In April 1936, the final section of the Canton-Hankow railway was completed, and with it a new age of national rice (guomi) and the end of China's food problem (shiliang wenti or liangshi wenti) was proclaimed. For Guomindang technocrats and engineers, the Canton-Hankow railway represented not only a triumph over space and time—a passage that had previously required ten to twenty days by boat could now be undertaken within thirty-two hours—but also an essential component of their plan to reduce China's dependency upon foreign rice. Statistical surveys undertaken by government bureaus like the Central Bureau of Statistics in Nanjing, its provincial offices, and social scientists in universities and research institutes like Zhongshan University in Canton produced voluminous evidence throughout the 1930s that consumption of foreign rice in China had dramatically increased since the 1920s. Such increases, especially in...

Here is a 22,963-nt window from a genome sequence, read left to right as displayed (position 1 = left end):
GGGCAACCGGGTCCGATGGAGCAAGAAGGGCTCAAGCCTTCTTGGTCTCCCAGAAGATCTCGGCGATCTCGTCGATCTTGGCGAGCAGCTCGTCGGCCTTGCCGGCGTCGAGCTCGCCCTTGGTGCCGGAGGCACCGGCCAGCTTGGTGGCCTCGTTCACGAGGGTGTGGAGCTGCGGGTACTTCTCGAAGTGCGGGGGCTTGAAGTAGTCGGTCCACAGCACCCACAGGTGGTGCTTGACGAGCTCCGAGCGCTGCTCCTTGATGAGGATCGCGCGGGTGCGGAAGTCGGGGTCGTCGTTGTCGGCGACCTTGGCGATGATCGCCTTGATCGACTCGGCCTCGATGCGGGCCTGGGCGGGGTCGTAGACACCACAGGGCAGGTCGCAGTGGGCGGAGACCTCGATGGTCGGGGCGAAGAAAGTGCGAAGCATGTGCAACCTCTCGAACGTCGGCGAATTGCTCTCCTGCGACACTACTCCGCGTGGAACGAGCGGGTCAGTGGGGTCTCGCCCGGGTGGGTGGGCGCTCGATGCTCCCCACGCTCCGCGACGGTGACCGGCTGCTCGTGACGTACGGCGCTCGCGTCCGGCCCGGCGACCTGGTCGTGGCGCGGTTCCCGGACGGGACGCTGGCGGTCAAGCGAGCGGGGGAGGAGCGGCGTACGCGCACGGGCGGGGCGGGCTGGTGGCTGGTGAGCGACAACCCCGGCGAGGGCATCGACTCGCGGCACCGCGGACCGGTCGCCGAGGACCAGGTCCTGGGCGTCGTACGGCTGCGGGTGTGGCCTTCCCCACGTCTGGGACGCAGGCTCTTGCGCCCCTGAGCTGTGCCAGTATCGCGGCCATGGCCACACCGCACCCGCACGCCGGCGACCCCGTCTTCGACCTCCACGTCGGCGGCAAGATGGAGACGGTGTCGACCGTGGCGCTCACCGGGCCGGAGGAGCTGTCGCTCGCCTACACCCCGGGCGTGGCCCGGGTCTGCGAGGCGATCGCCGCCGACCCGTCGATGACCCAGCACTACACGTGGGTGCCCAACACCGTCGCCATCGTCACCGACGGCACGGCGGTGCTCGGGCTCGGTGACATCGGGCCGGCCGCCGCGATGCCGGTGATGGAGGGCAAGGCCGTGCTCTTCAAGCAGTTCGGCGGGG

Book Review|February 01 2014
Gourmets in the Land of Famine: The Culture and Politics of Rice in Modern Canton
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East Asian Science, Technology and Society (2014) 9 (2): 213-216.